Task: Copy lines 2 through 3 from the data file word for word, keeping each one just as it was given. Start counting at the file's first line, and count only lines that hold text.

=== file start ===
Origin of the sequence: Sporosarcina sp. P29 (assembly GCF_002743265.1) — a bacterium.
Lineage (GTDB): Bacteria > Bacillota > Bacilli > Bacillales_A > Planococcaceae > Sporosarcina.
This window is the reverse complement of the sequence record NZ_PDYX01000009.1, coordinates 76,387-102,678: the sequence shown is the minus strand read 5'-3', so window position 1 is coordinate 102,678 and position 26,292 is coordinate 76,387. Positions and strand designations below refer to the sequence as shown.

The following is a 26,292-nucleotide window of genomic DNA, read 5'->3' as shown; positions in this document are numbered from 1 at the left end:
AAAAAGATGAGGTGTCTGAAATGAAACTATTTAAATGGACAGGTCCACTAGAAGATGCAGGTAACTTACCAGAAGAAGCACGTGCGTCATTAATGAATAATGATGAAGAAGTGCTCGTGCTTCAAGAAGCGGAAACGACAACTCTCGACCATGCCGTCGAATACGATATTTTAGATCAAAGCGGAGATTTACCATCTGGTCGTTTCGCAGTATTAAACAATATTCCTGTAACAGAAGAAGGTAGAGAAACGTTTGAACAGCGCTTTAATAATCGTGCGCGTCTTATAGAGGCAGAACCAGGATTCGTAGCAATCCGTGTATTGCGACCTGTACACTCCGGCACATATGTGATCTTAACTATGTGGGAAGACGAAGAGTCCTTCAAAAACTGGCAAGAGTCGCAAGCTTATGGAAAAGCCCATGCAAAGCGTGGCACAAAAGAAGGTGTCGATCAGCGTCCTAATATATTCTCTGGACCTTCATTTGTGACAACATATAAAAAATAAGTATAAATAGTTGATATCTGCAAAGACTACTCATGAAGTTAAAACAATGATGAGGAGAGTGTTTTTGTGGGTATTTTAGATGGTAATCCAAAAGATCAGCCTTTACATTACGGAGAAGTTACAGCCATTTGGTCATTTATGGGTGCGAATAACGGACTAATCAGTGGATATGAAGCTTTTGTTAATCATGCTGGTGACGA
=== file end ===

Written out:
Lineage (GTDB): Bacteria > Bacillota > Bacilli > Bacillales_A > Planococcaceae > Sporosarcina.
This window is the reverse complement of the sequence record NZ_PDYX01000009.1, coordinates 76,387-102,678: the sequence shown is the minus strand read 5'-3', so window position 1 is coordinate 102,678 and position 26,292 is coordinate 76,387. Positions and strand designations below refer to the sequence as shown.